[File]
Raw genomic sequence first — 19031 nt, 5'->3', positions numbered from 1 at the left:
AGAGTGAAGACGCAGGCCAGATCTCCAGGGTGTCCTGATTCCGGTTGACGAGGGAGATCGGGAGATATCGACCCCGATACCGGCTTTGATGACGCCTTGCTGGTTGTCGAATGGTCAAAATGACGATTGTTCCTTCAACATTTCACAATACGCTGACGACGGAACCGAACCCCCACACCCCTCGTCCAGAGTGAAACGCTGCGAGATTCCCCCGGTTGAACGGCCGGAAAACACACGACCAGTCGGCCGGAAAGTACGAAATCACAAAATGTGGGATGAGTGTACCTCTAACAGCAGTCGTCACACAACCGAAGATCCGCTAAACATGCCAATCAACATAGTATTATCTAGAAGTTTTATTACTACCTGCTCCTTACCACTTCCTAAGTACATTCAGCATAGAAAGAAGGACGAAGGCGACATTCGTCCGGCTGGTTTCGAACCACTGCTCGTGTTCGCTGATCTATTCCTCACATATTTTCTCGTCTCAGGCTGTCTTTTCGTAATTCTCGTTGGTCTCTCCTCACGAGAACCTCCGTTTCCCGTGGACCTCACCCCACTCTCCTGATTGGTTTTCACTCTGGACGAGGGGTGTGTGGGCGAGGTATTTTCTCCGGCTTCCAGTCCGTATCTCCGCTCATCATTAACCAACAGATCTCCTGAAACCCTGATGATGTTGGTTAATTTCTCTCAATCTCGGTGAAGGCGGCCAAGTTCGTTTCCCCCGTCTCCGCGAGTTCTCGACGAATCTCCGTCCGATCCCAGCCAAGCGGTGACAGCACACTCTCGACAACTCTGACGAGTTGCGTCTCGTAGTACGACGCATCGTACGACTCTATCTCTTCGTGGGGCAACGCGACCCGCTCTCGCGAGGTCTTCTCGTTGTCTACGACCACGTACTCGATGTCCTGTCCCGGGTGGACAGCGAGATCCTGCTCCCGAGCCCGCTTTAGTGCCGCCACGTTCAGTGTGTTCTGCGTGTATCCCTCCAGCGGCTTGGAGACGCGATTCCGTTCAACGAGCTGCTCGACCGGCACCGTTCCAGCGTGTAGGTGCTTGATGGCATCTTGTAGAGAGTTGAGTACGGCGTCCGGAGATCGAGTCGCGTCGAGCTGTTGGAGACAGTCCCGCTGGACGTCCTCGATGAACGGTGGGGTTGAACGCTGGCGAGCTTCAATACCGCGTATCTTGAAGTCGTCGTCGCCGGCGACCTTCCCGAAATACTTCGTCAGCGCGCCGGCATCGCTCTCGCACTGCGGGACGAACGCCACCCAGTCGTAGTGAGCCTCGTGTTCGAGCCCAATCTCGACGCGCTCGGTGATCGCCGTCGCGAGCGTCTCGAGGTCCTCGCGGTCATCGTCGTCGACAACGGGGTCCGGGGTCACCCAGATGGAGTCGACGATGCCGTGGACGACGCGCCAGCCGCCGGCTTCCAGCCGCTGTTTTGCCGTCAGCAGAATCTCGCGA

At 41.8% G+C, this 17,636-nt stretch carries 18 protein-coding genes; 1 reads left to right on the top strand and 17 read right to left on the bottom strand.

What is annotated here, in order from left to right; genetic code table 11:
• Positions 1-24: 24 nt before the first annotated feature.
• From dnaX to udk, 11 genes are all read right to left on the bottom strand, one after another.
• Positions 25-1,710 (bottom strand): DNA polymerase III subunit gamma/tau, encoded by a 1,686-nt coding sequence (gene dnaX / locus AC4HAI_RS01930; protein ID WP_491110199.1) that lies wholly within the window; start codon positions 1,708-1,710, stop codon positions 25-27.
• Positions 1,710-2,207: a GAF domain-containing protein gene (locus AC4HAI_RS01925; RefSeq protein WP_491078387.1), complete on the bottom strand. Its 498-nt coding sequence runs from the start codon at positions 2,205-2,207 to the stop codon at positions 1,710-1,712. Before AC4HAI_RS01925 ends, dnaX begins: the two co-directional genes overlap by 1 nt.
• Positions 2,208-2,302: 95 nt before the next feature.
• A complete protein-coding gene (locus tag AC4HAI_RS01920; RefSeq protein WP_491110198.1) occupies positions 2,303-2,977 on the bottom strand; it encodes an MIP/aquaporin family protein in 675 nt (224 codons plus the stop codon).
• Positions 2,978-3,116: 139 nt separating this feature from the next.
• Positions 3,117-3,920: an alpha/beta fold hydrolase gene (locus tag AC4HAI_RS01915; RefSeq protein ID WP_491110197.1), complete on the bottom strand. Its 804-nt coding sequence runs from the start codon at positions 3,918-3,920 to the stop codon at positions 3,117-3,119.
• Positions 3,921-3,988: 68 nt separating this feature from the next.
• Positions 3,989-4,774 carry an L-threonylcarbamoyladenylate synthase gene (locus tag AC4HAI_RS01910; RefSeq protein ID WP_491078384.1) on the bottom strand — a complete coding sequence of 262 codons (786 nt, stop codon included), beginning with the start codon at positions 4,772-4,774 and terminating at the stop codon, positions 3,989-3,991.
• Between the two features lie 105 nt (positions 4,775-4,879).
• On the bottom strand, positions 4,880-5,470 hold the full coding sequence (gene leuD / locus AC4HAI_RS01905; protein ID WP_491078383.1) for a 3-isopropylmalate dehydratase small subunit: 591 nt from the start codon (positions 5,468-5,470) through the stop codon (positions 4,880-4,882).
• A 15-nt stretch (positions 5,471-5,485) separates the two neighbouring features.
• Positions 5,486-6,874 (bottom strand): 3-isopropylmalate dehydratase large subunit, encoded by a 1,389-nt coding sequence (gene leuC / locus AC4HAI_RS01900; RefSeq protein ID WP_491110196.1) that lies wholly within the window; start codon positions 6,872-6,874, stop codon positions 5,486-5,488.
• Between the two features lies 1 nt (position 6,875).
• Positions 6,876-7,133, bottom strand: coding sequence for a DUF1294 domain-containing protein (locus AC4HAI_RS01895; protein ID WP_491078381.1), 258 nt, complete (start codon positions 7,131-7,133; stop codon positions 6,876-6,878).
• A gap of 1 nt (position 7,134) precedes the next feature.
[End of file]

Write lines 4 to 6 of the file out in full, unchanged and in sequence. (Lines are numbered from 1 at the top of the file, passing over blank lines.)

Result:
What is annotated here, in order from left to right; genetic code table 11:
• Positions 1-24: 24 nt before the first annotated feature.
• From dnaX to udk, 11 genes are all read right to left on the bottom strand, one after another.